Victor & Hugo, Part Nine

Start from the beginning! go to Victor & Hugo


September 1878

The boy standing with Mr. Anderson in the entrance to the saloon was thin and bony as a starved horse. His skin was as pale as death and his eyes were sunken pools of an unmistakable blackness. The only recognizable features on him Alice could make out was her long nose, coal-black hair and Victor’s height.

“We’re sorry, Mizz Garrett, we cain’t take care of your boy no more,” Mr. Anderson flatly stated.  “I appreciate you letting us have ‘im whens we thought we ain’t  gonna have no kids ‘our own, but we gots a passel of ‘em now. ‘Sides,” Mr. Anderson continued, “boy’s old enough now t’start making his own way. Me and the missus reckoned he be a help to you here, now he’s grown.”

And with that, Mr. Anderson bid Alice a good day, and walked out of the saloon. The boy did not acknowledge Mr. Anderson, nor seem to realize the man who he’d called father his whole life was leaving him with a woman he did not know, saying she was his mother.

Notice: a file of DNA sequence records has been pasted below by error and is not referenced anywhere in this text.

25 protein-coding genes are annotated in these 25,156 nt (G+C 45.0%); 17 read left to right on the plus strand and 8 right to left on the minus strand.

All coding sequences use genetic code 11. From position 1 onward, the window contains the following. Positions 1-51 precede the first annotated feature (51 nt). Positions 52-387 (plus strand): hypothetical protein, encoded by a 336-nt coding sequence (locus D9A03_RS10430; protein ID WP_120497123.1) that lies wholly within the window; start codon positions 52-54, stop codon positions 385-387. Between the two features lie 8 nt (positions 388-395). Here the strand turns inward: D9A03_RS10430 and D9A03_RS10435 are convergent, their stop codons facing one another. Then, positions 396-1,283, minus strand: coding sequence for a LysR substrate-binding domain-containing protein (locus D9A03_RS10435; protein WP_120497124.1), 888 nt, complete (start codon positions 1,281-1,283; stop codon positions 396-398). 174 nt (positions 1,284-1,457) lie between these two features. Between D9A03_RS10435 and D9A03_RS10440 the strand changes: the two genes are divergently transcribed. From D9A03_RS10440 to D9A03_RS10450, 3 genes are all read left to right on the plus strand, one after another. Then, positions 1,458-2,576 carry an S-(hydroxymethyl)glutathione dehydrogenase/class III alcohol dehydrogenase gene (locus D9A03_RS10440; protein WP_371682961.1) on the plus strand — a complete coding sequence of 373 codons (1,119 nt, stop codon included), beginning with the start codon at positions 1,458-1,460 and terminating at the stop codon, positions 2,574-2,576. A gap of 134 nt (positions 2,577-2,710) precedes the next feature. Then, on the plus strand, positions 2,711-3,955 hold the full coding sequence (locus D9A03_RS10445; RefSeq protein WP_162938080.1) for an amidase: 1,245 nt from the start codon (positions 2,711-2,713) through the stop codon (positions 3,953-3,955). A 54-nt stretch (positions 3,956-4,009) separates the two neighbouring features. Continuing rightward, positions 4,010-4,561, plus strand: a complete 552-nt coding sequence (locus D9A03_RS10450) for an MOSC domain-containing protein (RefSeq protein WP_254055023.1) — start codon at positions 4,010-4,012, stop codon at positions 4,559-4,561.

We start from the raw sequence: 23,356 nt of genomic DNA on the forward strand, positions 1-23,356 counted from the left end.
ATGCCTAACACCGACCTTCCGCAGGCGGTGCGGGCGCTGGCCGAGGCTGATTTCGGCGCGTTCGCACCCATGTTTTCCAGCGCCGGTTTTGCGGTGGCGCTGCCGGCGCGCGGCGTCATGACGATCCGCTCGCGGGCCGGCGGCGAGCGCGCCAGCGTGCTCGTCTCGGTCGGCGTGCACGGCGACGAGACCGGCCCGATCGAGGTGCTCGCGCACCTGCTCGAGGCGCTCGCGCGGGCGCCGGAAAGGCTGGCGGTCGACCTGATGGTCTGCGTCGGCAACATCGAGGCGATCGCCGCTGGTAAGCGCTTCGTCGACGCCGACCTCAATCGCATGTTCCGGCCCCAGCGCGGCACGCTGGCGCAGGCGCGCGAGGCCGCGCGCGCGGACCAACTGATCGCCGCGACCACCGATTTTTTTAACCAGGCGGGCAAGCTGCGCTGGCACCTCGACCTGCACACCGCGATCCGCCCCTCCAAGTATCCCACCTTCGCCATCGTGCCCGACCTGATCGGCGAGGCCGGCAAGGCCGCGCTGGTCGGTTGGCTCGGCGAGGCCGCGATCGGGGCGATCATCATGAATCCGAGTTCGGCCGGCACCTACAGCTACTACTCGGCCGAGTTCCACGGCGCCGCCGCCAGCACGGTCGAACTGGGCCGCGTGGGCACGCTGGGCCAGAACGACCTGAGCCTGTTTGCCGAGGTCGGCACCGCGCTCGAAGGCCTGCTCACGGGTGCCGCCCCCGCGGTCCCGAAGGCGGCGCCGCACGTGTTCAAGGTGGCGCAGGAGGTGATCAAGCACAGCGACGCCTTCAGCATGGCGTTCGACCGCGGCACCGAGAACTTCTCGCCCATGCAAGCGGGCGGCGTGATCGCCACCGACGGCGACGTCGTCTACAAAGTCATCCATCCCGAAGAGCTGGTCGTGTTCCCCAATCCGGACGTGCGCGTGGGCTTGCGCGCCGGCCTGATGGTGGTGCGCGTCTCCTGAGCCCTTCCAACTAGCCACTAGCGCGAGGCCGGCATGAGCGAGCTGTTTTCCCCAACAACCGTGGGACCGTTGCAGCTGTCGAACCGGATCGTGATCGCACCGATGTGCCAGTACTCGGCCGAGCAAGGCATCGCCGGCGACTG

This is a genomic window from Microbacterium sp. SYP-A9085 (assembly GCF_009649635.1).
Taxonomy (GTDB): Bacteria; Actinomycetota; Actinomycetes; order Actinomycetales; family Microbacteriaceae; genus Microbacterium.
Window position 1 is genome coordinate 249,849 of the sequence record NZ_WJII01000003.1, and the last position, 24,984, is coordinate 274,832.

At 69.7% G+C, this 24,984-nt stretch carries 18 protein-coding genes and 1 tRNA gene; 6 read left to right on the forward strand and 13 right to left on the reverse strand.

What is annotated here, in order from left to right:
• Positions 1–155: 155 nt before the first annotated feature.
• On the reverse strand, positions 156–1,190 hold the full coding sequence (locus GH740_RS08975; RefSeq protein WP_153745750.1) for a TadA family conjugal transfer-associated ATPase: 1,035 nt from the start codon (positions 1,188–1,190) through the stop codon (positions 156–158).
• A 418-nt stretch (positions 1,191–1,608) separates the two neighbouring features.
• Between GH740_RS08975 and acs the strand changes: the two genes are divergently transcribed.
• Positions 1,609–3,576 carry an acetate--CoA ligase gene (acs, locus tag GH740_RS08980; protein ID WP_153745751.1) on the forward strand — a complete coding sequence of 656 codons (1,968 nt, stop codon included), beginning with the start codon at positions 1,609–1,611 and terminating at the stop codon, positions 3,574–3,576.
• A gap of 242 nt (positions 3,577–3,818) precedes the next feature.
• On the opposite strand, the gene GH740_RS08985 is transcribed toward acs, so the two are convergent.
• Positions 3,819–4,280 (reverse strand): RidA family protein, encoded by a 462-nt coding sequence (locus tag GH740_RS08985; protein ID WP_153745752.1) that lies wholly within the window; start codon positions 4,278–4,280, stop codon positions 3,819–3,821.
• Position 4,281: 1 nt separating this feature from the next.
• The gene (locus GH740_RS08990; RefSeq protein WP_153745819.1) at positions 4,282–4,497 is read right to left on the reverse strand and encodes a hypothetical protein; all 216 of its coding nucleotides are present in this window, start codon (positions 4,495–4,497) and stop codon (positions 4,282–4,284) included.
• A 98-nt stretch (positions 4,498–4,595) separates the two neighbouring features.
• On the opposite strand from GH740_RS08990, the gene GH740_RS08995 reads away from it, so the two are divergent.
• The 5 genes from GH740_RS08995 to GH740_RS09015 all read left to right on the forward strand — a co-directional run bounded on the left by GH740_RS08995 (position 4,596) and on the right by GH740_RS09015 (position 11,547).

Alice and Finnian stared at each other for a long time before Alice finally broke their silence. “So, you found out the Anderson’s weren’t your Ma and Pa.”

“Yeah. They says you’re my Ma and that my last name’s Garrett now, not Anderson.”

“I like your first name. They give you that?”

“ ‘Spose so.”

“Finnian.”

“I goes by ‘Fin’.”

“Well, Fin, I never thought in a million years I’d see your like again, but here you are. Follow me. I’ll take you upstairs and, well, I guess, get you settled in.”


 

 

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